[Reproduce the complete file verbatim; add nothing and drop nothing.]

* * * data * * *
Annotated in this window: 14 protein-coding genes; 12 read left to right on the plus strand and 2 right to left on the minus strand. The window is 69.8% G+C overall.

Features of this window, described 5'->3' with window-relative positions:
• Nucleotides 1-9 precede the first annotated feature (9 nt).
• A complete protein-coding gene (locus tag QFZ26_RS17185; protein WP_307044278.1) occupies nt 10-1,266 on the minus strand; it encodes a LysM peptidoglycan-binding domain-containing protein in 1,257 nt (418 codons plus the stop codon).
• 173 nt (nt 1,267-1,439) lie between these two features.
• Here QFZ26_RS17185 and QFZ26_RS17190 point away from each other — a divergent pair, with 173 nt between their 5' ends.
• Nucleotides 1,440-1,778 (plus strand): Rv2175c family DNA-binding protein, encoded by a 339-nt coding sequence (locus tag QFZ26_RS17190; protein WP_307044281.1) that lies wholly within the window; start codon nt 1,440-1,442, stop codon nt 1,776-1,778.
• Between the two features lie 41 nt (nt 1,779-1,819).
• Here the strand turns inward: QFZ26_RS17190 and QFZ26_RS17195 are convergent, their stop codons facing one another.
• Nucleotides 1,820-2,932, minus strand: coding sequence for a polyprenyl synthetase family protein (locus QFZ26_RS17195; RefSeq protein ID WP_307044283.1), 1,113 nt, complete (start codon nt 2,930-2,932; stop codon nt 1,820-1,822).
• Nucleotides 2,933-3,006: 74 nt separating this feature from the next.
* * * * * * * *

Annotated in this window: 14 protein-coding genes; 12 read left to right on the plus strand and 2 right to left on the minus strand. The window is 69.8% G+C overall.

Features of this window, described 5'->3' with window-relative positions:
• Nucleotides 1-9 precede the first annotated feature (9 nt).
• A complete protein-coding gene (locus tag QFZ26_RS17185; protein WP_307044278.1) occupies nt 10-1,266 on the minus strand; it encodes a LysM peptidoglycan-binding domain-containing protein in 1,257 nt (418 codons plus the stop codon).
• 173 nt (nt 1,267-1,439) lie between these two features.
• Here QFZ26_RS17185 and QFZ26_RS17190 point away from each other — a divergent pair, with 173 nt between their 5' ends.
• Nucleotides 1,440-1,778 (plus strand): Rv2175c family DNA-binding protein, encoded by a 339-nt coding sequence (locus tag QFZ26_RS17190; protein WP_307044281.1) that lies wholly within the window; start codon nt 1,440-1,442, stop codon nt 1,776-1,778.
• Between the two features lie 41 nt (nt 1,779-1,819).
• Here the strand turns inward: QFZ26_RS17190 and QFZ26_RS17195 are convergent, their stop codons facing one another.
• Nucleotides 1,820-2,932, minus strand: coding sequence for a polyprenyl synthetase family protein (locus QFZ26_RS17195; RefSeq protein ID WP_307044283.1), 1,113 nt, complete (start codon nt 2,930-2,932; stop codon nt 1,820-1,822).
• Nucleotides 2,933-3,006: 74 nt separating this feature from the next.